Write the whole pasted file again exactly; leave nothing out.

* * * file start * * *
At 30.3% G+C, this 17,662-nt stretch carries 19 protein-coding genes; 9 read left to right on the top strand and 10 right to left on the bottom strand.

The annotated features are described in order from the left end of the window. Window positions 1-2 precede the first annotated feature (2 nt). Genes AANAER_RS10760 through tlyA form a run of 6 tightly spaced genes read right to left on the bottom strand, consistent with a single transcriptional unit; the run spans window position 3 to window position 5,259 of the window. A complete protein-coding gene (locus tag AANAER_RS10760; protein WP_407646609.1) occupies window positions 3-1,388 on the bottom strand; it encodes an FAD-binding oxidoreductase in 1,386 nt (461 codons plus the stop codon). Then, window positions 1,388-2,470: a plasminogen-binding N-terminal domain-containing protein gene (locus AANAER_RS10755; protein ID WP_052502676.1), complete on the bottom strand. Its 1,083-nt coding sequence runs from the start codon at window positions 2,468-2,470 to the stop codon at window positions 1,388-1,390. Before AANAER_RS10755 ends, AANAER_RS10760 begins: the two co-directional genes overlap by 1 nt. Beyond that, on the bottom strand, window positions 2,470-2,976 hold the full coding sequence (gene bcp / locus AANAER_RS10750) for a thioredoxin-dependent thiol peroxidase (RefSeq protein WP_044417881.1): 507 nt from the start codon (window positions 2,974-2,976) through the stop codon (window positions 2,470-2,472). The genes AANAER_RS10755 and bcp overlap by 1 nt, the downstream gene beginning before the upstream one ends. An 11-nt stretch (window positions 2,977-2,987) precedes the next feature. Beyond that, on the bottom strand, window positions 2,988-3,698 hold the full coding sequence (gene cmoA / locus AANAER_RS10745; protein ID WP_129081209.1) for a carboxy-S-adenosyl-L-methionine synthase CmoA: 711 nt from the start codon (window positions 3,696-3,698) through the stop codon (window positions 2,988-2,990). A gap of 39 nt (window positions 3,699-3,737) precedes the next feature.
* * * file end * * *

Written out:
At 30.3% G+C, this 17,662-nt stretch carries 19 protein-coding genes; 9 read left to right on the top strand and 10 right to left on the bottom strand.

The annotated features are described in order from the left end of the window. Window positions 1-2 precede the first annotated feature (2 nt). Genes AANAER_RS10760 through tlyA form a run of 6 tightly spaced genes read right to left on the bottom strand, consistent with a single transcriptional unit; the run spans window position 3 to window position 5,259 of the window. A complete protein-coding gene (locus tag AANAER_RS10760; protein WP_407646609.1) occupies window positions 3-1,388 on the bottom strand; it encodes an FAD-binding oxidoreductase in 1,386 nt (461 codons plus the stop codon). Then, window positions 1,388-2,470: a plasminogen-binding N-terminal domain-containing protein gene (locus AANAER_RS10755; protein ID WP_052502676.1), complete on the bottom strand. Its 1,083-nt coding sequence runs from the start codon at window positions 2,468-2,470 to the stop codon at window positions 1,388-1,390. Before AANAER_RS10755 ends, AANAER_RS10760 begins: the two co-directional genes overlap by 1 nt. Beyond that, on the bottom strand, window positions 2,470-2,976 hold the full coding sequence (gene bcp / locus AANAER_RS10750) for a thioredoxin-dependent thiol peroxidase (RefSeq protein WP_044417881.1): 507 nt from the start codon (window positions 2,974-2,976) through the stop codon (window positions 2,470-2,472). The genes AANAER_RS10755 and bcp overlap by 1 nt, the downstream gene beginning before the upstream one ends. An 11-nt stretch (window positions 2,977-2,987) precedes the next feature. Beyond that, on the bottom strand, window positions 2,988-3,698 hold the full coding sequence (gene cmoA / locus AANAER_RS10745; protein ID WP_129081209.1) for a carboxy-S-adenosyl-L-methionine synthase CmoA: 711 nt from the start codon (window positions 3,696-3,698) through the stop codon (window positions 2,988-2,990). A gap of 39 nt (window positions 3,699-3,737) precedes the next feature.